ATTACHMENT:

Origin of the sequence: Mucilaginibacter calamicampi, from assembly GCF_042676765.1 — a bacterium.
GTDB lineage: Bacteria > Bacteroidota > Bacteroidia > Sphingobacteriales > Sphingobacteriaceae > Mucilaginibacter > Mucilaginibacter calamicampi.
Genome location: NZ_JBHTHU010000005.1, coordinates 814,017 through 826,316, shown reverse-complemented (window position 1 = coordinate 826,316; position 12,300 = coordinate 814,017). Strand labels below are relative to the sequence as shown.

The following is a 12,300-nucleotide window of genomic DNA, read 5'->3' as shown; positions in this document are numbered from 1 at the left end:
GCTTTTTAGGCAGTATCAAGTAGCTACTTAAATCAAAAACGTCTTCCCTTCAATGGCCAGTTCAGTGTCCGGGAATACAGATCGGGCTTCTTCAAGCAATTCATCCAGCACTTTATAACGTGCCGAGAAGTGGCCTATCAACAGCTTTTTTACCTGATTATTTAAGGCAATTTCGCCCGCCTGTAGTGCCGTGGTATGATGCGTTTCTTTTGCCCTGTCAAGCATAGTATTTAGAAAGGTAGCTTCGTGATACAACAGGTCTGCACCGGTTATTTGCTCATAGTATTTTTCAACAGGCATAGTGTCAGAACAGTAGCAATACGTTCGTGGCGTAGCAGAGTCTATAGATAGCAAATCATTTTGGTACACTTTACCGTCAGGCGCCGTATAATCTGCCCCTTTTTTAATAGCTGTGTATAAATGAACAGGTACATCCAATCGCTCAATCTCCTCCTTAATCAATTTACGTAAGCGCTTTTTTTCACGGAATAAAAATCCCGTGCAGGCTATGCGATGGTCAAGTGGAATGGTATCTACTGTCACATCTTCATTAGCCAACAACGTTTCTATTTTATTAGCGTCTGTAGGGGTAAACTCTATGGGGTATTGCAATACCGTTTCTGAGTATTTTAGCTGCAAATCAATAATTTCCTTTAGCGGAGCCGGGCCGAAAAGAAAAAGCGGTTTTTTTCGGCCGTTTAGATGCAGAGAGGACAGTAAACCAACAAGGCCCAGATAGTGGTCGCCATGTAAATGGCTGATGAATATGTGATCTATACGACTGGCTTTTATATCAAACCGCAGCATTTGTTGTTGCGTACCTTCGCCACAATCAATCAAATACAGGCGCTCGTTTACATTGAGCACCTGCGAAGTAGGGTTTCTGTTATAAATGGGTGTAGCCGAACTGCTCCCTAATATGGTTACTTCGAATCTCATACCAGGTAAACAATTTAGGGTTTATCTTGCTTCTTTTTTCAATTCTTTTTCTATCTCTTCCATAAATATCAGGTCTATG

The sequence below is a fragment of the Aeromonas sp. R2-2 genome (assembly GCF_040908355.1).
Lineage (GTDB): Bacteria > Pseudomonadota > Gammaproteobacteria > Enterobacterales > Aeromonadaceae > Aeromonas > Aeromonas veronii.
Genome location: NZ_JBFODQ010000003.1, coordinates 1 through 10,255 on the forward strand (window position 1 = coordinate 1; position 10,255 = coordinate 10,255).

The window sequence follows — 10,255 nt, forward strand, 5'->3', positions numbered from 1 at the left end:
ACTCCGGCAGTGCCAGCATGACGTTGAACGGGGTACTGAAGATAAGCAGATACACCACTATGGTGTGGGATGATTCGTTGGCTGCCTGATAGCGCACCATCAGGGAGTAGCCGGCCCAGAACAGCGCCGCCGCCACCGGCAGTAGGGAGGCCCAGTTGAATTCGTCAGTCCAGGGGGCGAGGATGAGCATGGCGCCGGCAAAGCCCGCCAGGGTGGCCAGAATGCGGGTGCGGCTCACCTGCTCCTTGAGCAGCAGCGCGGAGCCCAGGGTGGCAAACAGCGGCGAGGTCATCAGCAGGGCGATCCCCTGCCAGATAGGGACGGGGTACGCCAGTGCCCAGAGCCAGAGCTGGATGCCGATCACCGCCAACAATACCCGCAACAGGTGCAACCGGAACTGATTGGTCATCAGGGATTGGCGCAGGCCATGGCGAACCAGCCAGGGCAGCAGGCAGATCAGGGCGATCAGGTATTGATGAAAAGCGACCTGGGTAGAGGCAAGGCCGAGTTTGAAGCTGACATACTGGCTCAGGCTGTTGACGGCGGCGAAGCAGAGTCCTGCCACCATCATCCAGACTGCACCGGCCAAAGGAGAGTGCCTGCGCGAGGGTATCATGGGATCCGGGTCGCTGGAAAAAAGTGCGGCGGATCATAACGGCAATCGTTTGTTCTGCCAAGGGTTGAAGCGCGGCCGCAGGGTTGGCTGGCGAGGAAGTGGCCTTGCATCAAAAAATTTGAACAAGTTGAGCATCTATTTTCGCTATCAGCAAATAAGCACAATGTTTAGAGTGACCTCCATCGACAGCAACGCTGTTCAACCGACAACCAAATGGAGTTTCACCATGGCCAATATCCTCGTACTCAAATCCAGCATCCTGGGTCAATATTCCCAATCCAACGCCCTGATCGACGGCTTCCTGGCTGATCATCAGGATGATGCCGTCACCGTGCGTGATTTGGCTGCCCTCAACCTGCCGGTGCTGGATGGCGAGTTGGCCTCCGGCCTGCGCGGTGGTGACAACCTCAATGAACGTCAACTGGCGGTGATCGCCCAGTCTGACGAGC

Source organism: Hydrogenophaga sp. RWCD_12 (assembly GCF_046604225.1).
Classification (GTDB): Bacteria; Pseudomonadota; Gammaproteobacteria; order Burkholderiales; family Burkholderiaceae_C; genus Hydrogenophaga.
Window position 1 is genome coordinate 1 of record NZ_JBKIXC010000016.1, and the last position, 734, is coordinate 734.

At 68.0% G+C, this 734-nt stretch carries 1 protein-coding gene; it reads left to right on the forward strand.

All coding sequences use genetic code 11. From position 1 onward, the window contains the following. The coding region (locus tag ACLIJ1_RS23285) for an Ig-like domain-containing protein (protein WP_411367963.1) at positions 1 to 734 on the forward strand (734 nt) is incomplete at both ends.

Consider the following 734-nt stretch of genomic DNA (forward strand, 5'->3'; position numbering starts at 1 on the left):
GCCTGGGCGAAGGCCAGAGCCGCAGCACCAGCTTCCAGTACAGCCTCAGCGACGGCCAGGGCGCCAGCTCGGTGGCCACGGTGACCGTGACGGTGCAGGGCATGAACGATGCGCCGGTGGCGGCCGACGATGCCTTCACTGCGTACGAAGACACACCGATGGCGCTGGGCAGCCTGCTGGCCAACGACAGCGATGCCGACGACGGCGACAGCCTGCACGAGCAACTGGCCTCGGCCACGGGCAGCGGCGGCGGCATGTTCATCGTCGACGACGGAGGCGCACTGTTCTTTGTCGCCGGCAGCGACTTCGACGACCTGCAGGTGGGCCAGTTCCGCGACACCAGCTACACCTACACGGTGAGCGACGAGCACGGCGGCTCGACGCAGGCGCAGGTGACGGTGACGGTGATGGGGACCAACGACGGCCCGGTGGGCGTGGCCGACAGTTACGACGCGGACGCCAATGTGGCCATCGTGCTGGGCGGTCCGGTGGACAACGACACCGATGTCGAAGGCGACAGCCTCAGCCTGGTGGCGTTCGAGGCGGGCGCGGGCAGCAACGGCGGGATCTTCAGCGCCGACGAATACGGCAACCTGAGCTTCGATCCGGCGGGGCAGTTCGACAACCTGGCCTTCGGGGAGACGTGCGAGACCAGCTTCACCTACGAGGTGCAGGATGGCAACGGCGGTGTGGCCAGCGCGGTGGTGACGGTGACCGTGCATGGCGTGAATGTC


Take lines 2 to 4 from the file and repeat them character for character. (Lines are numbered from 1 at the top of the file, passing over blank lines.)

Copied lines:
GTDB lineage: Bacteria > Bacteroidota > Bacteroidia > Sphingobacteriales > Sphingobacteriaceae > Mucilaginibacter > Mucilaginibacter calamicampi.
Genome location: NZ_JBHTHU010000005.1, coordinates 814,017 through 826,316, shown reverse-complemented (window position 1 = coordinate 826,316; position 12,300 = coordinate 814,017). Strand labels below are relative to the sequence as shown.

The following is a 12,300-nucleotide window of genomic DNA, read 5'->3' as shown; positions in this document are numbered from 1 at the left end: